7 Careers per Life: Quick Tips to Help You Make a Successful Career Change

- Job & Career

by Samantha Wilson

If you’re unhappy at work it might be more than your cranky coworkers and skinny paycheques, it could be time for a career change.

An unrewarding career can affect all aspects of your life. If you’re unhappy with your current work life, take some time to figure out if you need a new job or if a new career is the answer. The following career change tips will help you get started.

New Job vs. Career Change

First, ask yourself if your job blues revolves around external situations at your current workplace or an overall dislike of your profession. There are many reasons for job dissatisfaction that do not necessarily warrant a career change. A recent survey on job satisfaction found that the top three reasons for work woes are: Dislike for one’s supervisor, feeling underpaid, and a desire for growth. A good career change litmus test is to ask yourself if minus the micro-managing boss, stingy salary and nonexistent growth opportunities (or whatever your gripes of choice might be) would you be happy with your core responsibilities? If you answered, “no” the answer might be beyond your current cubicle walls.

Choosing a New Career

If you’ve come to the conclusion that a career makeover is in order, not just a new job, you are not alone. Changing careers multiple times is common in this day and age. The average individual will change careers 3-7 times in a lifetime. If you’re not sure exactly where your heart is leading there are many resources that can help take the guesswork out of career change such as: Po Bronson’s bestselling book, What Should I Do With My Life? & What Color is Your Parachute?: A Practical Manual for Job-Hunters and Career Changers by Richard Bowles

Smooth Career Transition

What happens when you quit your six-figure marketing director position for an hourly position as a teacher’s aid only to discover that you hate children?

The thoughtful approach is to test the waters before diving headfirst into a new career.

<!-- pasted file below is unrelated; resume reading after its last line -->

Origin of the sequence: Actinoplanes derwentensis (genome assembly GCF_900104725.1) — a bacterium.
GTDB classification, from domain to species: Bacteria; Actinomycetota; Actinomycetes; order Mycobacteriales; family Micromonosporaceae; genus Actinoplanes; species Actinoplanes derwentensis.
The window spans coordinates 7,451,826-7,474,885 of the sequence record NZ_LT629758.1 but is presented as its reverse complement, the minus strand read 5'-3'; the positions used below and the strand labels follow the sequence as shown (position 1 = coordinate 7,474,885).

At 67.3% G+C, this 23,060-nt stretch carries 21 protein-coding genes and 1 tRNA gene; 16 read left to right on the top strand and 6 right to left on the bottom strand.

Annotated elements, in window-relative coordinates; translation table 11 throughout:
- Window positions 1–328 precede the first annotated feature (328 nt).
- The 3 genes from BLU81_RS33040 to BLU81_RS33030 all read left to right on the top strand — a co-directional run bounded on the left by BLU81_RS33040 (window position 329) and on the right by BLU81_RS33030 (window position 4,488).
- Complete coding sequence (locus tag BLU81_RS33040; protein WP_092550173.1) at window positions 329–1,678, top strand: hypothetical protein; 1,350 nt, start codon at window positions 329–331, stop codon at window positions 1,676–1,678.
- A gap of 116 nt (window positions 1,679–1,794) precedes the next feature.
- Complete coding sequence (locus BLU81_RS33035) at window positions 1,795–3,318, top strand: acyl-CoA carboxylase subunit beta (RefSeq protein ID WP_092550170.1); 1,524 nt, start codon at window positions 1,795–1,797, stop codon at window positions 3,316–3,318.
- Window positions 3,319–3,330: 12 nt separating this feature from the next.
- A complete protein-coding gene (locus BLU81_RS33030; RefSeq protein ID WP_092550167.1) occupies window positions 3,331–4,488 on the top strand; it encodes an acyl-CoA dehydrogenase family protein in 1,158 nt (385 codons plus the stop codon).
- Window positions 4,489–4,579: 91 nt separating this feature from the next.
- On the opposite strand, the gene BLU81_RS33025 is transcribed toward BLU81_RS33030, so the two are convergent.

Volunteer, moonlight, experience something new, work weekends get some exposure to your new calling before taking the plunge. Not only will this save you potential heartache and financial hardship, it will also provide you with resume building material if you do decide to pursue a career in that field. Learn more about your transferable skills (adaptability, speaking and listening, etc.) and try to improve them specifically, boost your productivity efficiency. Start networking with experts and just amateurs in your chosen field. Make contacts, attend events and workshops and create a list of possible mentors who could help you with any questions. Volunteering may help you gain experience and network with even more people.

Small Steps Toward Career Fulfilment

Inertia might be the biggest stumbling block to that longing to change careers. It’s all too easy to stay with the status quo, especially if your situation doesn’t fall into the “completely intolerable” category yet. However, days quickly turn into weeks, weeks, into months, and months into years and 10 years later you find yourself in the same unrewarding career. The trick is to take baby steps.

You can’t change your life overnight, so accept that this will take time.

First of all, listen to your intuition. Your instincts will always dictate what makes you happy. Small steps begin with thought-out strategies. It takes time and effort to make a successful transition between careers, so be ready to work hard on that and anyone that says the opposite isn’t actually being honest with you.

So start small, vow to devote 15 minutes a day to pursuing your new career and build from there. For example, read one article a day on your new career choice, search the job boards for just 10 minutes a day. Revamp your resume a sentence a day. Take little steps toward career fulfilment and before long those steps will turn into miles and you’ll find yourself in a career that enriches your life and energy instead of depleting it.

Photo credit: Ross Findon, Unsplash

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